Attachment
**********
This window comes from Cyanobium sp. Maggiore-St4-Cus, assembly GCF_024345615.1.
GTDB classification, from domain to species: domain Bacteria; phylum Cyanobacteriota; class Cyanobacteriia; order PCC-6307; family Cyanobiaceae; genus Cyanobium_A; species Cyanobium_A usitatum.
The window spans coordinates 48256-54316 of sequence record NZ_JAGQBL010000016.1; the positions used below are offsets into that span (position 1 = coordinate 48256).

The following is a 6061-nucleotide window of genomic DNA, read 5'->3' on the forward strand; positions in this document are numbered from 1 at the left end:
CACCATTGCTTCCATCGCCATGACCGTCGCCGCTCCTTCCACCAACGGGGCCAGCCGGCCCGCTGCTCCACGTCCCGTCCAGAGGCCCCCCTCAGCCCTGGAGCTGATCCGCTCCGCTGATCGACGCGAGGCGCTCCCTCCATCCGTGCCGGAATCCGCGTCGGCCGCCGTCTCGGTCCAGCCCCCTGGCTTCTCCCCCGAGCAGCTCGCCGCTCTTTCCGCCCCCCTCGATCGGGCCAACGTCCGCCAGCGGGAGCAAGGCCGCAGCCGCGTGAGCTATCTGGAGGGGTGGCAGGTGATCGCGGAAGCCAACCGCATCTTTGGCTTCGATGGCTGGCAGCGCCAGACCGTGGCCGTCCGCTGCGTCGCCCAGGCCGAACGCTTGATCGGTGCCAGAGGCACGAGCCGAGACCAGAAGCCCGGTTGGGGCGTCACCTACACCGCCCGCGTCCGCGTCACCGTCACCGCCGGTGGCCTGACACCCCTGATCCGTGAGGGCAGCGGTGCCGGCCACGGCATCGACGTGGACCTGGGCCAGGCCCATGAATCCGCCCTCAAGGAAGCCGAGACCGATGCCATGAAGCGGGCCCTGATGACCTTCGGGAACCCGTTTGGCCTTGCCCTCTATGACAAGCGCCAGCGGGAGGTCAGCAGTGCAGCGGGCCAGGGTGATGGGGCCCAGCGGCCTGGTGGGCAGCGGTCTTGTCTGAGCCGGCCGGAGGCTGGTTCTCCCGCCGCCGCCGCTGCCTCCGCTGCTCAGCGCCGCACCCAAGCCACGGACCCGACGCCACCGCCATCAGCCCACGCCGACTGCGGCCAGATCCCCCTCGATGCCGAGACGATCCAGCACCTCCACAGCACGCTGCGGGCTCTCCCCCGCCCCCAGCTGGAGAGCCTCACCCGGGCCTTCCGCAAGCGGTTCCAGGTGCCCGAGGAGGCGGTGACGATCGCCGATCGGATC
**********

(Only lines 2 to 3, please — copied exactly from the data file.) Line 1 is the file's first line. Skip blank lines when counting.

GTDB classification, from domain to species: domain Bacteria; phylum Cyanobacteriota; class Cyanobacteriia; order PCC-6307; family Cyanobiaceae; genus Cyanobium_A; species Cyanobium_A usitatum.
The window spans coordinates 48256-54316 of sequence record NZ_JAGQBL010000016.1; the positions used below are offsets into that span (position 1 = coordinate 48256).